Crow Agency teacher chosen as finalist for Presidential award

Thursday, July 26, 2018

Connie Michael

A fifth grade teacher at Crow Agency Elementary School has been selected as a finalist for one of the U.S. government’s highest education-related honors, the Presidential Award for Excellence in Science Teaching. As one of four K-12 teachers in the running for a Presidential award statewide, Connie Michael will travel to Helena on Aug. 8 for the presentation.

She will be one of two Montana finalists in the science category; two other teachers were selected for math.

School Principal Jason Cummins, in a message to the News, stated he was “thrilled” to see Michael selected.

“It is teachers like her that make a deeply positive and meaningful impact on students as well as colleagues,” he wrote. “We are grateful to have her here in Crow Agency and to have her represent the Crow School team in such a great way.”

The award’s application process, Michael said, was not easy and required most of the school year to complete.

According to Elizabeth Matthews, the state coordinator for the Presidential award, the application has three components: administrative, narrative and video. These components, she stated in an email, were used to allow an educator “to provide evidence of deep content knowledge and exemplary [teaching] skills that result in improved student learning.”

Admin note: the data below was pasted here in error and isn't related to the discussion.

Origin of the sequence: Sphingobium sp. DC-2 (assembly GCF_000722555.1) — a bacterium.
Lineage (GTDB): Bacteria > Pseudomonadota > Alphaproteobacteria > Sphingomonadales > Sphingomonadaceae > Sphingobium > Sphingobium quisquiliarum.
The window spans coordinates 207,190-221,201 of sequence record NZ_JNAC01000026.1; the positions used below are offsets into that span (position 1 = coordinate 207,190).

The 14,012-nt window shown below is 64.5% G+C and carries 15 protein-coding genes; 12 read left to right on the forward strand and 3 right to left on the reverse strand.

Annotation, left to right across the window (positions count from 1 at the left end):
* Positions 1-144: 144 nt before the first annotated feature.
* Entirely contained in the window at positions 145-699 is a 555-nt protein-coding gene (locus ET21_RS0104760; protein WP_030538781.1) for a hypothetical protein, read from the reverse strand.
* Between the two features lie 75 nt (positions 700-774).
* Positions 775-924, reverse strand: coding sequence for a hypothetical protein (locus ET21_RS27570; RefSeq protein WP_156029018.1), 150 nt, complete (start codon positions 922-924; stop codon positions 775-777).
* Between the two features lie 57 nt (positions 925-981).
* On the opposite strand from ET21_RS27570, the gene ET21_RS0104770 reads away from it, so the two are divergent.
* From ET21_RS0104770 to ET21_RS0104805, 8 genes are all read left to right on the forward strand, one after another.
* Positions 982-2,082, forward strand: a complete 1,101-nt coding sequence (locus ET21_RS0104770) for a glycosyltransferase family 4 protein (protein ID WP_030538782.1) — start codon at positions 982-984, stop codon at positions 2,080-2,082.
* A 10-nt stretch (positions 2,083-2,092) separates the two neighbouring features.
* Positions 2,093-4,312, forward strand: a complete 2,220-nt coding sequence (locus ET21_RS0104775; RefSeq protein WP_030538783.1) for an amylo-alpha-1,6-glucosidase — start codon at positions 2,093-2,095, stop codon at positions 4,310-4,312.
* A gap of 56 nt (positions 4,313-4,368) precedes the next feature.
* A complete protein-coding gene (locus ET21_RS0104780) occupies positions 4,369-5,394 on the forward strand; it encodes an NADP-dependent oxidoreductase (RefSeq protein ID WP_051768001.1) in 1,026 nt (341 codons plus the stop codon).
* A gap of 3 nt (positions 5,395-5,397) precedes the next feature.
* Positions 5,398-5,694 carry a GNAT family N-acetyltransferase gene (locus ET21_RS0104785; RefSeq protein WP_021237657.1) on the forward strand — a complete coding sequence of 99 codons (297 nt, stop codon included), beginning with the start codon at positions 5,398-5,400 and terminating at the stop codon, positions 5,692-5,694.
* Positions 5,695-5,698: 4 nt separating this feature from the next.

“It was eight pages of explaining what lesson I was doing and why I was doing it,” Michael said. “Then, I had to submit two videos of me teaching a lesson.”

For the application’s video portion, Michael chose to record a lesson on astronomy that incorporated Crow traditional knowledge into the material. Though she isn’t Crow tribal member, teaching those of a different culture isn’t new to Michael – before her three years in Crow Agency, she spent more than 25 educating migrant workers in Washington State.

According to Michael, she enjoys incorporating “what kids innately know into my lessons so they can be better learners.”

“We talked about how you use the stars to know what plants to pick,” she said of the astronomy lesson. “Instead of using [European] constellations…they have their own names for the constellations.”

Stars within the European constellation of Orion, for example, can be connected to approximate a picture of a wrist, thumb and index finger that Crows call The Hand Star.

“They really have a joy for learning if you give them an opportunity to do it in a way they’re excited about,” she said. “That’s why I love science.”

In the video, Matthews stated, Michael was “thorough in her observed lesson” and “you could see students understanding the learning target.”

As a middle school math and science teacher herself, Matthews wrote that Michael is both a “reflective” and “exceptional teacher.”

Winners of the Presidential award, Matthews stated, receive a certificate signed by the U.S. president, a trip to Washington, D.C. for recognition events and professional development opportunities, a chance to meet with colleagues across the nation, and $10,000 from the National Science Foundation.

The Presidential Awards for Excellence in Mathematics and Science Teaching were established by Congress in 1983 and the nation’s president may recognize up to 108 teachers per year.

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